Polyak took a closer look at people’s repeated visits to residences other than their homes, which he used to approximate the ties between families, friends, and other close connections. He says those patterns were significantly disrupted by February 2022, with an 80% drop in visits at the beginning of the war. “You can literally see the entire fabric of life completely destroyed,” he says. These visits continued to be down around 65% from their prewar rate until July, when a major speech by President Volodymyr Zelenskyy on Ukrainian Statehood Day brought people together again.
And yet, Polyak says, this mobility data shows some hopeful signs too. Unlike in other disaster areas where he’s tracked the flows of refugees out of a country, in Ukraine, he says he’s seen a “yo-yo effect”: Many of those who leave are then returning as soon as it seems safe to do so. That and the flow of refugees out of the country contribute to the fact that mobility since July of last year has been higher than it was before the war began, Polyak says.
“People may go to Poland, then things will get better in that particular area, and three days later, these people will come back,” Polyak says, predicting that the pattern has a lot to do with the conscription of men into the Ukrainian military. “You have a very unique refugee situation, where entire families are fragmented,” he says. “Families want to come back together as fast as they can.”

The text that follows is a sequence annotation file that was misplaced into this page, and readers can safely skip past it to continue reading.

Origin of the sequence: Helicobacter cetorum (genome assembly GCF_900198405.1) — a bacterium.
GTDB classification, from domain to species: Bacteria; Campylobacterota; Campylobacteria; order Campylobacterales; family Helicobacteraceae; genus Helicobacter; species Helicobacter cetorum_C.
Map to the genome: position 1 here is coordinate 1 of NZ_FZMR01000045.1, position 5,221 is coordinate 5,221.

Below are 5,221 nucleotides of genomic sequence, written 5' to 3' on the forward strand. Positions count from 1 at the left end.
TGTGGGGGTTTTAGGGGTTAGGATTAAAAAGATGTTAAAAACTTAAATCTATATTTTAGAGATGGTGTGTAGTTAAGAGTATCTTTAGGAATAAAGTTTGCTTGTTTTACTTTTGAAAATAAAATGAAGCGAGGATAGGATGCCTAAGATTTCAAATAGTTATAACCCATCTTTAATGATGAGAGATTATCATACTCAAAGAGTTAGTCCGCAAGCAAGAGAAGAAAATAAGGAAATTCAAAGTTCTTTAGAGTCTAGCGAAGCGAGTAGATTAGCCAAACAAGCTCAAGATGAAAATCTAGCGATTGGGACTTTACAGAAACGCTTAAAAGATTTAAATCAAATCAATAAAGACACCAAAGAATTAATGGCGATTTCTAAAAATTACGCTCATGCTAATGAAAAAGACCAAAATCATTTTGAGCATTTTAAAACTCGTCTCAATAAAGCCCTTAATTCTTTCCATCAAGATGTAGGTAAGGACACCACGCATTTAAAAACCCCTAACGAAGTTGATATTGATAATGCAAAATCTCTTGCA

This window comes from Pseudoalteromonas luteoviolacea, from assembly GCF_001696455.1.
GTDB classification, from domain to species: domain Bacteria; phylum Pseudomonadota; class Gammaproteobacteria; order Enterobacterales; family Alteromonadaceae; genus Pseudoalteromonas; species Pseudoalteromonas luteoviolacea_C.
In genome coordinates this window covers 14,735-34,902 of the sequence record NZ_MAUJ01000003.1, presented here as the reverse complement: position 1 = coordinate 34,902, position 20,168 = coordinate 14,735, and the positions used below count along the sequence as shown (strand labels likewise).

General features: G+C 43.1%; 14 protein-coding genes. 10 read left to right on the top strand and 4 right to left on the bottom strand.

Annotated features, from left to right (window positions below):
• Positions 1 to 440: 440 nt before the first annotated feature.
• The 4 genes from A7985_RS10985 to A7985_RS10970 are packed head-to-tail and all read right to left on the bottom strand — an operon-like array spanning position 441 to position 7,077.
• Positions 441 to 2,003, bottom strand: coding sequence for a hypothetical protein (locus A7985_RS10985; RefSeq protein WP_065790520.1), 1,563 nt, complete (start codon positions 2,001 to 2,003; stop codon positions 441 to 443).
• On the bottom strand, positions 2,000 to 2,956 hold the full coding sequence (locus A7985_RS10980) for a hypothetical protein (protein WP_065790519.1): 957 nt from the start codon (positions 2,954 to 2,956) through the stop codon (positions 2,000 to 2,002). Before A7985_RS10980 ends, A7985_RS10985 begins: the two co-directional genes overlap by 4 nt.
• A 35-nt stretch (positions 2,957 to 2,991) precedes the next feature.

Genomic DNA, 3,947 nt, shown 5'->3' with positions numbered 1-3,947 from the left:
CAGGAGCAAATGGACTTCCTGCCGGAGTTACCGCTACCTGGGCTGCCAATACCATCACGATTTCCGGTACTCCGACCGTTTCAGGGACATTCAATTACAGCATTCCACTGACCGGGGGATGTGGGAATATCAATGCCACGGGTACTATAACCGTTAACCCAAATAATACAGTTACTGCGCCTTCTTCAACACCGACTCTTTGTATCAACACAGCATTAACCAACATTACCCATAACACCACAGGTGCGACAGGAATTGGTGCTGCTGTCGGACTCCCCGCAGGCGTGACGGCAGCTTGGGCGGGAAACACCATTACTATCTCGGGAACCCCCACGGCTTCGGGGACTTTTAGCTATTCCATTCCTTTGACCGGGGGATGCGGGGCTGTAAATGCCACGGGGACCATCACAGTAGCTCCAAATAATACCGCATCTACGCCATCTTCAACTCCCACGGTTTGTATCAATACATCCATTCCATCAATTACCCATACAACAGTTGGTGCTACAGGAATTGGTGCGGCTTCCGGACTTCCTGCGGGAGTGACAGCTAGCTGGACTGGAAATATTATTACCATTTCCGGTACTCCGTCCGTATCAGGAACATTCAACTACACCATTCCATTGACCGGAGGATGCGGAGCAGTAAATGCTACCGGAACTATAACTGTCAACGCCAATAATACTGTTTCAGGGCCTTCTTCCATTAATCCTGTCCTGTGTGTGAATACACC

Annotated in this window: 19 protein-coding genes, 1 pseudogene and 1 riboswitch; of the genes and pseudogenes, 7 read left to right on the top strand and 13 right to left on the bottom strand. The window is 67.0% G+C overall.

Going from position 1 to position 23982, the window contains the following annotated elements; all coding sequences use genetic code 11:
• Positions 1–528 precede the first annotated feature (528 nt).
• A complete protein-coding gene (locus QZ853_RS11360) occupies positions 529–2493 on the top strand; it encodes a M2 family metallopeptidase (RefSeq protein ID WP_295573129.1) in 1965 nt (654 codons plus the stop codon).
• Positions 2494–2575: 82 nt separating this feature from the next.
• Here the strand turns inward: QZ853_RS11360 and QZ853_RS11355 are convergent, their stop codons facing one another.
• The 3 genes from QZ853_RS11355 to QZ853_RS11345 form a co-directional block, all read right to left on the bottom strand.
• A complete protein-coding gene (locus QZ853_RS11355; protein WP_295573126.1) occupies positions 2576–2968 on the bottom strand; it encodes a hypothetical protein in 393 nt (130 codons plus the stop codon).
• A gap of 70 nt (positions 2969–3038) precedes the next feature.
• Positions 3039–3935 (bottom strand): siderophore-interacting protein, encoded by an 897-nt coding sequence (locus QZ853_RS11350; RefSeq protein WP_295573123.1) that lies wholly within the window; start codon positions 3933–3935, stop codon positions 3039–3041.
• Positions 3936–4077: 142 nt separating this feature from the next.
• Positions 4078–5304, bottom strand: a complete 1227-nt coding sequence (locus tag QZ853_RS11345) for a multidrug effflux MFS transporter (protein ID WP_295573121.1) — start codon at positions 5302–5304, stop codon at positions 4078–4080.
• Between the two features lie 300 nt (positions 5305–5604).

Retail traffic returns
Cell phone mobility data also shows a return of Ukraine’s retail sector. Polyak studied foot traffic patterns to nearly nine million stores across the country over the course of the year. Unsurprisingly, given the dramatic decrease in people even leaving their homes between March and July of last year, trips to stores also declined significantly during that time. But since then, retail traffic—though not spending—has crept back up to around where it was before the war began.
“What we know, anecdotally, is people are spending less but people are going into stores more,” Polyak says. That’s no surprise, given the dire situation Ukraine’s economy is in, and the pressure that has put on the average Ukrainian family. A survey conducted last year by the European Commission and Gradus Research found that 73% of Ukrainians say they’ve lost income since the war began.
The depth of destruction in Ukraine’s fundamental infrastructure also comes through in its data. The degree of loss in Kherson alone—which was among the first cities to fall to the Russians last year and which remained under Russian control for eight months—is staggering.